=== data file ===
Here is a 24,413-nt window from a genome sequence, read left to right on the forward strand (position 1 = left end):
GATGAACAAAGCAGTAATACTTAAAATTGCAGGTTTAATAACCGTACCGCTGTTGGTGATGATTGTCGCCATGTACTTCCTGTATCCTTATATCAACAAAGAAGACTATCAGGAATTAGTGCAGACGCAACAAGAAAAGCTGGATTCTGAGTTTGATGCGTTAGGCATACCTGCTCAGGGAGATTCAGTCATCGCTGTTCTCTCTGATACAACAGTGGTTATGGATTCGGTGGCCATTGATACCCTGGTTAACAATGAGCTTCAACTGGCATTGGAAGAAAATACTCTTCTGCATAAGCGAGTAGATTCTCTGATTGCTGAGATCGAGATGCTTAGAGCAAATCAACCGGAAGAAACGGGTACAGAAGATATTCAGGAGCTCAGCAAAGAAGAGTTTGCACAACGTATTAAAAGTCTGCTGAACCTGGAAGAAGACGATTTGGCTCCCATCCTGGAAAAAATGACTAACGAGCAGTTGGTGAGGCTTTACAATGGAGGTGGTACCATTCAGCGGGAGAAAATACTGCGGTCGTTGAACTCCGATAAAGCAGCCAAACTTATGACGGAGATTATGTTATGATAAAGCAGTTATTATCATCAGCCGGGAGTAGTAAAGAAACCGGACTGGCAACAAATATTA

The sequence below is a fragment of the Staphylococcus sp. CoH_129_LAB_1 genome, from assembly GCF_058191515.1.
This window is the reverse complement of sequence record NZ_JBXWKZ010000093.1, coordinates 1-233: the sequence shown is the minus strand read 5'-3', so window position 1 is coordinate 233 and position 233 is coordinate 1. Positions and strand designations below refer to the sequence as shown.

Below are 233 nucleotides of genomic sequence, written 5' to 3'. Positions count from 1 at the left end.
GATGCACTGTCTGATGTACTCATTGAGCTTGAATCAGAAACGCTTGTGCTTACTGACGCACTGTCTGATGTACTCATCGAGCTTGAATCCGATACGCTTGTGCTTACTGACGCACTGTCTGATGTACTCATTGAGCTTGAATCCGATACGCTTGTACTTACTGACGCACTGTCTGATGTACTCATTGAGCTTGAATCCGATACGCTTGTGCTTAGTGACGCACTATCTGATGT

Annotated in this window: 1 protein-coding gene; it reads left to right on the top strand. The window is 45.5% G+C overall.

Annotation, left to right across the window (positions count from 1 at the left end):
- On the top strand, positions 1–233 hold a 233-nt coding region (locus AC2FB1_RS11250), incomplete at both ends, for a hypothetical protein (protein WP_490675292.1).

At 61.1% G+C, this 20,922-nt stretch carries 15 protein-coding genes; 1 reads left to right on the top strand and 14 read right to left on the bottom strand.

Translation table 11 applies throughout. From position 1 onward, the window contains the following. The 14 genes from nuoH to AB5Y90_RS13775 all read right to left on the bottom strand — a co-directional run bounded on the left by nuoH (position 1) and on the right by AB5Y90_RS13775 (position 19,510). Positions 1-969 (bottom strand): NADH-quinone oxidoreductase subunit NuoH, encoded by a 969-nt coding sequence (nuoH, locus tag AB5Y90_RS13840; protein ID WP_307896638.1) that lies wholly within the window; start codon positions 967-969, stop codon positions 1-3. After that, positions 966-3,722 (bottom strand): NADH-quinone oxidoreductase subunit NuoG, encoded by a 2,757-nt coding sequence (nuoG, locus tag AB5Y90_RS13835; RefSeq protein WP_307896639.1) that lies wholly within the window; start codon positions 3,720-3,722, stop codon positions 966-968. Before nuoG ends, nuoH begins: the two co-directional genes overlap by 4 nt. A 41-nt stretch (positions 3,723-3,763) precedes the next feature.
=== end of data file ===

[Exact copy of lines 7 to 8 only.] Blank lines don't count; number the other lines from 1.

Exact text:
Annotated in this window: 1 protein-coding gene; it reads left to right on the top strand. The window is 45.5% G+C overall.

Annotation, left to right across the window (positions count from 1 at the left end):